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Verb need help

 

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  #1  
Old October 29, 2014, 11:05 PM
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Verb need help

I wondered what "te amo" means..

I love you or You love me?


Me gusta... meaning is I like, i know it

Yo te miro meaning is You look at me according to Bailando - Enrique Iglesias feat Sean Paul song...

So, my conclusion for now, "te amo" means you love me. I know i am wrong.

Can somebody help me with Spanish grammar about verb??


Gracias.
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  #2  
Old October 30, 2014, 04:41 AM
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Quote:
Originally Posted by yudithcool View Post
I wondered what "te amo" means..

I love you or You love me?


Me gusta... meaning is I like, i know it

Yo te miro meaning is You look at me according to Bailando - Enrique Iglesias feat Sean Paul song...

So, my conclusion for now, "te amo" means you love me. I know i am wrong.

Can somebody help me with Spanish grammar about verb??


Gracias.

You're kind of reading your verbs wrong. "Te amo" does mean "I love you" and "me gusta" does mean "I like you/him/her/it (who or whatever specified).

In the last sentence: Yo=Personal Pronoun(generally omitted), Te=Direct Object, miro=Verb Conjugation(ending dictates the tense like English).... Means "I look at you."

Only practice with the present tense and direct object pronouns to get a feel.
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Old October 30, 2014, 11:52 AM
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Suavemente is right.

The fact that many pronouns in Spanish seem to be the same is confusing, but my advice is that you study them separately. Not all constructions with pronominal particles have the same kind of meanings.

"Te amo" and "me gusta" have very different constructions and must not be confused. Check the conjugations of the verbs for a start: "amo" and "yo" correspond to first person singular, while "me" corresponds to first person singular but "gusta" corresponds to third person singular.

"Yo te amo" structure has a subject, a direct object pronoun and a verb performing the action of the subject.

"Ella me gusta" structure has a subject, an indirect object pronoun and a verb performing the action of the subject.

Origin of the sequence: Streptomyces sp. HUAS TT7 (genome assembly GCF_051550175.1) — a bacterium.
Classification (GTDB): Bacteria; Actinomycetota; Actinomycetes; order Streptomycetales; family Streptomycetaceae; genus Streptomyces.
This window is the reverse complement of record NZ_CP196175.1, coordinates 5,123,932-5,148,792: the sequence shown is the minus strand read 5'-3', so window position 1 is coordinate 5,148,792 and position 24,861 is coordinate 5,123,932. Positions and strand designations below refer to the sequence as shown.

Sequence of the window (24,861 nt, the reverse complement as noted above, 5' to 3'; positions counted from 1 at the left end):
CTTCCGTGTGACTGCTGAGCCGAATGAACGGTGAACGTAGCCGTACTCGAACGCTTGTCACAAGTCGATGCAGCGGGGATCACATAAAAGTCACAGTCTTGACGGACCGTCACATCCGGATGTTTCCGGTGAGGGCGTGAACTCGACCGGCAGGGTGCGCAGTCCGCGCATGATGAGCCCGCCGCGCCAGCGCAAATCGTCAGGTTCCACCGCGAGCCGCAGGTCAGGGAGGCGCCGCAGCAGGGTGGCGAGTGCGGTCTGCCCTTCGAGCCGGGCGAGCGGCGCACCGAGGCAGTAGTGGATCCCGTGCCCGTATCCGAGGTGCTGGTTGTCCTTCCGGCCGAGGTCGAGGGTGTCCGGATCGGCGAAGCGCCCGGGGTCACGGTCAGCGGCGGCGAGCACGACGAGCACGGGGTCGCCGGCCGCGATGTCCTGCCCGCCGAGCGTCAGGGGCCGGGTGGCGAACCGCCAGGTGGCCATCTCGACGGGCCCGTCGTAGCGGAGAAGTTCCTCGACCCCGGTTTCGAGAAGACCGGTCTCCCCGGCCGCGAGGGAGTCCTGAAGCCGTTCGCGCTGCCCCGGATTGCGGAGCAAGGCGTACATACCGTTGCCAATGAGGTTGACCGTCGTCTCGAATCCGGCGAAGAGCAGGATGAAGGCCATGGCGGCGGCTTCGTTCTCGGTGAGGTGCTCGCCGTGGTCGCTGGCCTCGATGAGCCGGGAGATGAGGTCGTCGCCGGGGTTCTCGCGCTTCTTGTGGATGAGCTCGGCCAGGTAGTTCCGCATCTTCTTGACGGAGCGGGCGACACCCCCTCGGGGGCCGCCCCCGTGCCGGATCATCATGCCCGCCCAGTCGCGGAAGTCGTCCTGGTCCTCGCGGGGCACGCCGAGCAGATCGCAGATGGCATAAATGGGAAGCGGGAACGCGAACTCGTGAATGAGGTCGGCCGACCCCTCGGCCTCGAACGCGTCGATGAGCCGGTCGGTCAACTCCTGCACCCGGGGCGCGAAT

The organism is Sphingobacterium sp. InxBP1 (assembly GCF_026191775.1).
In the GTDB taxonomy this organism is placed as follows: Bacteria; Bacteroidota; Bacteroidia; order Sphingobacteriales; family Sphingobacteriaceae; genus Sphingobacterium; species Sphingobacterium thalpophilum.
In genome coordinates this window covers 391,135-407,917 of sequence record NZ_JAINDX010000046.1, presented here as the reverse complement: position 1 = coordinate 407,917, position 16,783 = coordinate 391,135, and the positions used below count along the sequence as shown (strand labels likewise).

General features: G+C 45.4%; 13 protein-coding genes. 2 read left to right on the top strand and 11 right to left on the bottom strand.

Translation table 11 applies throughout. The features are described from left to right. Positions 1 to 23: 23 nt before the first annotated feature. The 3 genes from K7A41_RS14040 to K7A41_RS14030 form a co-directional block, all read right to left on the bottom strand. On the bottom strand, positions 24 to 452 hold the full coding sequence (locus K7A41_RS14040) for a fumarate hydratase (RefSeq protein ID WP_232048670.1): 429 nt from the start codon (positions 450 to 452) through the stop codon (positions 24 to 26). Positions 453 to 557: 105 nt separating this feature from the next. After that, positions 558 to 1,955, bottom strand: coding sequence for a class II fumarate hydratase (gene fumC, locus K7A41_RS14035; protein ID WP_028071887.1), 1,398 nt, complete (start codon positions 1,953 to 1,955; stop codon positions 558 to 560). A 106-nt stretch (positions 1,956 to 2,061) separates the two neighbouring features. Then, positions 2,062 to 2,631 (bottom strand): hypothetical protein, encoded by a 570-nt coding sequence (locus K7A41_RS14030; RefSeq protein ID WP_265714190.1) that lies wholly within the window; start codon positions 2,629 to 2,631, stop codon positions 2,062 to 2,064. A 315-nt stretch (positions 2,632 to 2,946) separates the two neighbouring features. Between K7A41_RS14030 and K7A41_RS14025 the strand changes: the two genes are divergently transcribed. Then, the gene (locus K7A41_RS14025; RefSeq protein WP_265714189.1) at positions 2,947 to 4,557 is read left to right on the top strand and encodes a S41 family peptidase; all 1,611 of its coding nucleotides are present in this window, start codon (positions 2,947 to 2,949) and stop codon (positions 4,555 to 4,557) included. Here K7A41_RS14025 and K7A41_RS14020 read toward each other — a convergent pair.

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Old October 31, 2014, 06:13 AM
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Thanks but still confused.... Can you be more specific??
I'm kinda confused with active voice and passive voice in spanish.


Can you tell me the grammar for passive voice in spanish?
Perhaps it will help a little about this problem
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Old October 31, 2014, 09:08 AM
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There is no passive voice in these expressions. It's a difference between indirect object and direct object.
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Old November 01, 2014, 01:46 AM
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The verb "amar" is commonly translated into English using the verb "to love", while the verb "gustar" is commonly translated into English using the verb "to like". All 4 verbs require 2 participants: a person who likes/loves, and something (or someone) that that person likes.

The English verbs "to like" and "to love" use the same pattern to state the two participants: the person who likes/loves is the subject of the verb, and the something (or someone) that the subject likes is the direct object of the verb.

The verb "amar" (meaning "to love") uses exactly the same pattern as the two English verbs: the sentence "te amo" means "I love you", where "te" is the direct object pronoun for "you" and "amo" is the first-person singular present indicative form of "amar", which means "I love".

The verb "gustar" is different: although we commonly translate sentences that use this verb using "to like", this verb functions more like the English verbs "to please" or "to give pleasure". While in English we say "I like her", if we want to say (almost) the same thing using "to please" or "to give pleasure", we must swap the grammatical roles of "I" and "her" and say either "she pleases me" or "she gives me pleasure".

Just as the English "to please" and "to give pleasure" requires that the thing that pleases/gives pleasure be the subject and that the person who experiences the pleasure be an object of the verb, the Spanish verb "gustar" requires that the thing that one likes be the subject and the person who likes that thing be the indirect object. So, "ella me gusta" = "She pleases me" = "I like her".
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Old November 22, 2014, 12:42 PM
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Quote:
Originally Posted by wrholt View Post

The verb "gustar" is different: although we commonly translate sentences that use this verb using "to like", this verb functions more like the English verbs "to please" or "to give pleasure". While in English we say "I like her", if we want to say (almost) the same thing using "to please" or "to give pleasure", we must swap the grammatical roles of "I" and "her" and say either "she pleases me" or "she gives me pleasure".

.

Ahhh it explains all really helpful.. now i undrstnd it
Thanks all, especially wrholt.
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  #8  
Old December 03, 2014, 06:38 AM
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Several things please me

"Me gustan los perros." Since I am here pleased by several dogs, gustar is conjugated to agree with the number of dogs.
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